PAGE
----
Photo(s) of the Week.. At left is an especially
lovely and wide "lunar corona," a diffraction ring around a
nearly-full moon caused by the mutual interference of light waves
as they pass through high clouds made of small water droplets or
ice crystals. (You see the same thing looking at a light through
fogged eyeglasses.) At right is a longer exposure that over-
exposes the Moon but reveals a rare second-order ring around the
first one. Both were easily visible with the naked eye. A third
ring was elusive.
Astronomy news for the two weeks starting Friday, June 3, 2016.
The next skylights will appear June 17.
With the Moon pretty much out of the way during the first half of
the fortnight, the night sky darkens, allowing the stars to shine
through. We begin appropriately with the beginning Moon, the new
Moon, which takes places on Saturday, June 4. With a good horizon,
by the evening of Sunday the 5th you should see the ultrathin waxing crescent in western twilight. By
the following night, the growing crescent should be obvious as the
Moon heads towards its first quarter
the night of Saturday the 11th shortly after moonset in North
America. That evening the Moon will fall to the east of bright Jupiter (while appearing
to the west of it the previoius night). The
Moon then fattens through its waxing
gibbous phase, not hitting full until
next week, on June 20. The night of Thursday the 16th, our
companion will shine northeast of Mars and
Saturn. The fortnight begins with the Moon at perigee (closest to the Earth). Our companion then
moves away from us until it hits apogee on Wednesday the 15th,
where it is around 11 percent farther than it was at perigee.
As presaged above, a glorious trio of planets awaits the most
casual of observers. Jupiter, to the southeast of Regulus in Leo, leads the parade. Riding down the western sky,
the giant planet does not set until around midnight. We then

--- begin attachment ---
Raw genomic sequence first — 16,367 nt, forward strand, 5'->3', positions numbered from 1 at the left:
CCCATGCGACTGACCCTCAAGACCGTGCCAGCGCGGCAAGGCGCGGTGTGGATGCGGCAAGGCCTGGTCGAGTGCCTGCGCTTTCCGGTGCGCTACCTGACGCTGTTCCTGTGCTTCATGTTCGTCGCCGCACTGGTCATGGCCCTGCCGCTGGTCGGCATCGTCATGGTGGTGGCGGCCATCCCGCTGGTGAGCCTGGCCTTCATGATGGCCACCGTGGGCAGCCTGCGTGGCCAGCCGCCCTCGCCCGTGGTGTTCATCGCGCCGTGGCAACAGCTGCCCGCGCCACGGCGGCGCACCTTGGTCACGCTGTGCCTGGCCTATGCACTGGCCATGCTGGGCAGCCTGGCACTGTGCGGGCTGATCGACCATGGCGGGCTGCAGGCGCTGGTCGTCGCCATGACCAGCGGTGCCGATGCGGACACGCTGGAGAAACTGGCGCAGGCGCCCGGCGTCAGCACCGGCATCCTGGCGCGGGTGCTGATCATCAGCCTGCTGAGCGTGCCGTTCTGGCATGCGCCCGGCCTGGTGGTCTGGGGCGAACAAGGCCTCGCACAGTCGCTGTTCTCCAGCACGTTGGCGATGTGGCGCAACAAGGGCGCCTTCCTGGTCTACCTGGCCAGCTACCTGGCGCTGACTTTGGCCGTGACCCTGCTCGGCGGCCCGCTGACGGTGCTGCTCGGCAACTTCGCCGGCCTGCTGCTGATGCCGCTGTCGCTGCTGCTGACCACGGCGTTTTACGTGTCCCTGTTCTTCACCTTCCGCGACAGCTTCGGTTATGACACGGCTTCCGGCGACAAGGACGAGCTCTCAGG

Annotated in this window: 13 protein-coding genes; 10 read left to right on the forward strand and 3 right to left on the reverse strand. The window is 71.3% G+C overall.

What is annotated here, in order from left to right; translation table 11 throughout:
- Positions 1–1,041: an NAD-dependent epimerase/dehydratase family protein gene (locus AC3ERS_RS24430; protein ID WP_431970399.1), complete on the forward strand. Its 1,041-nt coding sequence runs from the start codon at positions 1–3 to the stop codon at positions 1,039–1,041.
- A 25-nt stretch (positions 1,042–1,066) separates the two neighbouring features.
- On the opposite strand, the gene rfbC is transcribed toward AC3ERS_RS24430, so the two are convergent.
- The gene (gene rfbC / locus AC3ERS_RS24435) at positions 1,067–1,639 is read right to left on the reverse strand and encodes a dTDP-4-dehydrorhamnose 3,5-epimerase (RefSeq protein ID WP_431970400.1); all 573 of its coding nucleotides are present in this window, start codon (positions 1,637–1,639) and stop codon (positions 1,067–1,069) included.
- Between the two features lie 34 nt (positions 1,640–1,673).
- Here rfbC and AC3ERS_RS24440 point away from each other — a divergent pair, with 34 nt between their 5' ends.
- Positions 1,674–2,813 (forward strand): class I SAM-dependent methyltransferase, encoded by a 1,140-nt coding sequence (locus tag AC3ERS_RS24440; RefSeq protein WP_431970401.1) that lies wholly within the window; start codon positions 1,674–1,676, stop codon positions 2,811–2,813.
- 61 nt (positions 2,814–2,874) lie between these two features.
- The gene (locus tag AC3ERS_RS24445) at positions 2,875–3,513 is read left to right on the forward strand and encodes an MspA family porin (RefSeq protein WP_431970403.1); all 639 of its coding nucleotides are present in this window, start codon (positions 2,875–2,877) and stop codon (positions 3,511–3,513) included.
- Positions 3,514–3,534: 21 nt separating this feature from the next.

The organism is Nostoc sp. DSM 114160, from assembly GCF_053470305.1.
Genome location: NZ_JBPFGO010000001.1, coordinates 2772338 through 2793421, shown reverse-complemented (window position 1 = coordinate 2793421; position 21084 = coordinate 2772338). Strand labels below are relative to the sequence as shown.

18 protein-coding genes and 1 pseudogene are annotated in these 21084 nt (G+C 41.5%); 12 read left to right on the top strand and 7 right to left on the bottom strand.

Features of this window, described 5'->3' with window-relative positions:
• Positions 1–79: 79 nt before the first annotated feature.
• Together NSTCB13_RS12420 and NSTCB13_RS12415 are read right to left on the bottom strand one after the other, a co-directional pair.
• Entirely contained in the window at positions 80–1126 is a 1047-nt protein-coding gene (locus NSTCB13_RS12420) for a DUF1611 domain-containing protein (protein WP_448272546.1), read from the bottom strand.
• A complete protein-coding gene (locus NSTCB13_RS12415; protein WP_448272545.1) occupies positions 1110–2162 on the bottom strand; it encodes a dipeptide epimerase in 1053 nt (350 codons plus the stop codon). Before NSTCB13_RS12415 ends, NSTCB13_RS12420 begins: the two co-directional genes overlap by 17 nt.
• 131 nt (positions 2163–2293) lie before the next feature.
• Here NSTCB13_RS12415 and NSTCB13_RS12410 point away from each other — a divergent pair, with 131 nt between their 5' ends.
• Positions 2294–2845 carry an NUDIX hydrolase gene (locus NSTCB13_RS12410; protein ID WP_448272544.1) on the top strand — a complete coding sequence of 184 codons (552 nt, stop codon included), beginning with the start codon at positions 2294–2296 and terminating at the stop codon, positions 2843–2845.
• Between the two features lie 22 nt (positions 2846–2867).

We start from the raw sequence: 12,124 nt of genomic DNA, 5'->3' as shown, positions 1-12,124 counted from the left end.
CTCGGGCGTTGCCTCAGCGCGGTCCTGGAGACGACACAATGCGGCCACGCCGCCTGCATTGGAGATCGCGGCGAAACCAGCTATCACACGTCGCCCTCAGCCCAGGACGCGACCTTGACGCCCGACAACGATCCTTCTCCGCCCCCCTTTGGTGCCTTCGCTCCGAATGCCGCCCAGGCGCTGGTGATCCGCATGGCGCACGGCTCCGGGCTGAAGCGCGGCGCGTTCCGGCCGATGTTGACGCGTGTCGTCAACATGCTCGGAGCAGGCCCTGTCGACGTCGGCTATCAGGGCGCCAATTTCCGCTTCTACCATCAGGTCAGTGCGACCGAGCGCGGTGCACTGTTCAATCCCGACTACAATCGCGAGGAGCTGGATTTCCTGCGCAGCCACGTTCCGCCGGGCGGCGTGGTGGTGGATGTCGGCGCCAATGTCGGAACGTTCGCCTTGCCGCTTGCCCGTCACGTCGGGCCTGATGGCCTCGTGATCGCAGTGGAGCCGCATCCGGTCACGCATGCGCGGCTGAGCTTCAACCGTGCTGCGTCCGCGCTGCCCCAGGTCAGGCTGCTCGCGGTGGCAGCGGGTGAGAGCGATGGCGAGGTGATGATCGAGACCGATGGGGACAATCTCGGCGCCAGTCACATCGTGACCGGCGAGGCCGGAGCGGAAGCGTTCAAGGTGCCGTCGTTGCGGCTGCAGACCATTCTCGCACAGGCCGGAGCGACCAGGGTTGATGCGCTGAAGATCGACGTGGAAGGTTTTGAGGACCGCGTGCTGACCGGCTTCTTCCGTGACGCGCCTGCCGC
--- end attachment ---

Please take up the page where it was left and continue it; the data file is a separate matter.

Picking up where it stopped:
switch our sight to the southeast, where in early evening we find
reddish Mars (almost as bright as Jupiter) and, following, dimmer
(though still quite bright) Saturn. To the south of the pair
shines the red supergiantAntares in Scorpius, the trio
crossing the sky and not setting in the southwest until dawn.
Inside Earth's orbit, Mercury is
barely visible in eastern morning twilight, passing greatest
western elongation (24 degrees west of the Sun) on Sunday the 5th,
while Venus is
completely invisible as it goes through superior conjunction with
(on the other side of the Sun) the following day. It will become
visible in western twilight next autumn. To complete the planetary
act, Neptune, in
northern Aquarius near the border with Pisces (and visible in
binoculars to the east of Lambda
Aquarii), begins retrograde
motion on Tuesday the 14th.
Mars and Jupiter together are a guide to an amazing concentration
of hot massive stars in Scorpius (to the south of the planets), Lupus (farther south), and Centaurus (to the southwest). Here
we find loose associations and sub-
associations that have given us generations of supernovae and have
cleared the local interstellar region of much
of the usual gas and dust, leaving us within a "local bubble."
Well to the west of Scorpius, on the other side of Libra, slithers the tail of Hydra, the Water Serpent.